Actor Liam Neeson spoke out on Good Morning America on Tuesday to address his comments on how he reacted after a black man raped one of his good friends.
Neeson’s alarming comments were made during an interview with Britain’s The Independent.
“I went up and down areas with a cosh, hoping I’d be approached by somebody,” he told the outlet. “I’m ashamed to say that — and I did it for maybe a week, hoping some ‘black b*****d’ would come out of a pub and have a go at me about something, you know? So that I could… kill him.”
Neeson explained his controversial comments on GMA with Robin Roberts.
He began, “I went out deliberately into black areas in the city looking to be set upon so I could unleash physical violence. I did it maybe four or five times until I caught myself, and it really shocked me — this primal urge I had. I shocked me and it hurt me.”
Neeson said he “did seek help” and “went to a priest and had my confession.”
He said that “power walking” helped him get through his anger.
“I’m not racist. This was nearly 40 years ago, and because I was brought up in the North of Ireland and brought up in the Troubles, the ‘60s, ‘70s, and early ‘80s, there was a war going on in the North of Ireland, and I had acquaintances who were involved in the Troubles, the bigotry. One Catholic would be killed, the next day a Protestant would be killed. One Catholic pub would be bombed and then a Protestant pub bombed. I grew up around that, but was never part of it.”
Roberts asked Neeson if his reaction would have been the same if the person was a white guy.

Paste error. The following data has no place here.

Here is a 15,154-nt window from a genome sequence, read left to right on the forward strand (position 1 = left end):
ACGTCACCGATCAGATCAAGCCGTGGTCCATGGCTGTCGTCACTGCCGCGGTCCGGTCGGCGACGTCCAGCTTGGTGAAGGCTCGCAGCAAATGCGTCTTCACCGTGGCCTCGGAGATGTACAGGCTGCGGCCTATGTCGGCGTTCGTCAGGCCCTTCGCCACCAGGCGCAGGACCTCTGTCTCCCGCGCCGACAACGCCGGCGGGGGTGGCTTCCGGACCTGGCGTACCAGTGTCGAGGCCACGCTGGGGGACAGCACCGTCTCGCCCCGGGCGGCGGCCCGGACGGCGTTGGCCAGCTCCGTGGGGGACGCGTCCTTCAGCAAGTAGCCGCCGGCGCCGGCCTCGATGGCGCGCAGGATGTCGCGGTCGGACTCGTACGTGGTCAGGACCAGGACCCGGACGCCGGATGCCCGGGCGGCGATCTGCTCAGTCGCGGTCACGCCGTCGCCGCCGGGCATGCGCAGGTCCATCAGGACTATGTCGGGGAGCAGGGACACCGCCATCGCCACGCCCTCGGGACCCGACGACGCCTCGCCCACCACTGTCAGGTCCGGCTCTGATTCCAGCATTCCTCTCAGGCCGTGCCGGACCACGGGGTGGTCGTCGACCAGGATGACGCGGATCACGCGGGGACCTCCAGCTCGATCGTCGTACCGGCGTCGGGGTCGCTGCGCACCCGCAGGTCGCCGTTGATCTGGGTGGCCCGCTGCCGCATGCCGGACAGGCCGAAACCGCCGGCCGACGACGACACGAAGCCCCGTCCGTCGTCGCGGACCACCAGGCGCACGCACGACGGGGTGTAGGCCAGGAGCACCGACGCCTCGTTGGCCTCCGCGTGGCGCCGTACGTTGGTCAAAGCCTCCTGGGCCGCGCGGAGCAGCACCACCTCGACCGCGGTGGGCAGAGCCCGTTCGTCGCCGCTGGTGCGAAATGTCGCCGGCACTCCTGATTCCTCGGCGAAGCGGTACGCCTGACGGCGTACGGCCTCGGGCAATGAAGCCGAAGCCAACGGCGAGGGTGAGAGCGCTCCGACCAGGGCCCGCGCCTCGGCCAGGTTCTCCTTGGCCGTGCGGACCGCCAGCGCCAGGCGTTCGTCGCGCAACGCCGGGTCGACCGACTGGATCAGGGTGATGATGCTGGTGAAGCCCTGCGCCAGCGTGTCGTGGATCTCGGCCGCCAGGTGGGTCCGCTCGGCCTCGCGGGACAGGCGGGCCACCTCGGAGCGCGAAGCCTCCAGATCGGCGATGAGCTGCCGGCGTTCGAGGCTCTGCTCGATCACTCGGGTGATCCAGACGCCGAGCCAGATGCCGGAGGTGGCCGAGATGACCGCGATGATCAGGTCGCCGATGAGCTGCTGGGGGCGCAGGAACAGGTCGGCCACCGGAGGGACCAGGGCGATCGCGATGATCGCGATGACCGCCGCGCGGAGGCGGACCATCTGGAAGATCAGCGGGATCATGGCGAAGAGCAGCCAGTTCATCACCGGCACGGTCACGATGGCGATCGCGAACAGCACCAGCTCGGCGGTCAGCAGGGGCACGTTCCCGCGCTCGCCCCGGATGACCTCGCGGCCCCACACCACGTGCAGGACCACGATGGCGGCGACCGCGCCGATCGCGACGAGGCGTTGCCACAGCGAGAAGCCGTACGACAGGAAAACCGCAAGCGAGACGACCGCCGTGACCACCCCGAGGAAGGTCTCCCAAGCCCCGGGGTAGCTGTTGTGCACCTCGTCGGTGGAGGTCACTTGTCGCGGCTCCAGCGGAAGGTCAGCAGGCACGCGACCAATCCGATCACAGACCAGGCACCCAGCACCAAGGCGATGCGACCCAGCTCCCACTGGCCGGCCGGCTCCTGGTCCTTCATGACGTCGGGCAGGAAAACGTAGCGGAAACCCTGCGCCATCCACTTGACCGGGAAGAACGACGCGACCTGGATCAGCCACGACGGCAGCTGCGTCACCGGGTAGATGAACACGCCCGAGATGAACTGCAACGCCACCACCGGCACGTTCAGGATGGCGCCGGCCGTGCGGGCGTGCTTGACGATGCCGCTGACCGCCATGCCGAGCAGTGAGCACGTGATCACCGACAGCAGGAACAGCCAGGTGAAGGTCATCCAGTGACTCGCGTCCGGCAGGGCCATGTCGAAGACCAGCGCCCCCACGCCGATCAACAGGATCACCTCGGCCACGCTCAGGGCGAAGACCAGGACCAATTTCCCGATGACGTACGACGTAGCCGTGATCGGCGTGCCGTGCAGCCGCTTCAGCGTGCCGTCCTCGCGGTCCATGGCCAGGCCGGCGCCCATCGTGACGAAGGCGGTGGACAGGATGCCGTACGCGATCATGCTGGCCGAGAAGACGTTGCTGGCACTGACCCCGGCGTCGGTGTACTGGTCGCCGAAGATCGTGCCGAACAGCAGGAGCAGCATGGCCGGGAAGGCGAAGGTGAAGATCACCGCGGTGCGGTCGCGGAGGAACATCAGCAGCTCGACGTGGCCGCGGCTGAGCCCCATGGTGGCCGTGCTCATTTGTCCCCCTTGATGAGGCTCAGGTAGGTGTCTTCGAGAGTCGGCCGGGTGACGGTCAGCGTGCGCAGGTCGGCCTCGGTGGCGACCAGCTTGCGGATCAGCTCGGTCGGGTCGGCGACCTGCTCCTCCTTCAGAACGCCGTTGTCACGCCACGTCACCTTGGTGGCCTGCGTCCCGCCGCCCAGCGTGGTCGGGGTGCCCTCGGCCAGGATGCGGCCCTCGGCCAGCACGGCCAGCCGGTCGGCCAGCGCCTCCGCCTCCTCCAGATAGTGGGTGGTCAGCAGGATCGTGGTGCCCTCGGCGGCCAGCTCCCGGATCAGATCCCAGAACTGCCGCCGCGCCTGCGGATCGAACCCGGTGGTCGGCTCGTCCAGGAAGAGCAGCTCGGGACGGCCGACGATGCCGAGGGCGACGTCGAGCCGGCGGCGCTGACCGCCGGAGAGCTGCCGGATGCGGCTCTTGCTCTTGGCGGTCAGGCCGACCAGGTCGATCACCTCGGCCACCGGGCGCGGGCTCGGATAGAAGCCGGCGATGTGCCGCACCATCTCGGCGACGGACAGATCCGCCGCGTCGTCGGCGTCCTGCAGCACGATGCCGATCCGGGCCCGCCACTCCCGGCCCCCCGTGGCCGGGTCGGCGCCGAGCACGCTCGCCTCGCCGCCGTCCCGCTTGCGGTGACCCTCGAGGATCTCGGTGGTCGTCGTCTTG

“Oh, definitely,” Neeson replied. “If she said Irish, Scott, a Brit, I know I would have the same effect. I was trying to show honor to stand up for my dear friend in this terrible medieval fashion. I’m a fairly intelligent guy, that’s why it kind of shocked me, and then I came down to Earth after having these horrible feelings. Luckily, no violence occurred ever. Thank god.”
Roberts then asked, “Do you think you actually would have done it if an innocent black man didn’t do anything wrong?”
Neeson responded, “Yes. Yes. That was my feeling. I did want to lash out. Yes. Because my friend was brutally raped and I thought I was defending her honor. And I admit that. It’s a learning curve.”
“To talk about these things. We all pretend we are politically correct. In this country, sometimes you just scratch the surface and discover this racism and bigotry and it’s there,” he told Roberts. “I remember when shooting Schindler’s List in Poland 26 years ago and hearing remarks from drivers who were taking us to the set, thinking to myself, ‘Am I hearing this right? This guy is making anti-Jewish comments to me, who is playing Oscar Schindler in the back of a car?’ and it happened several times.”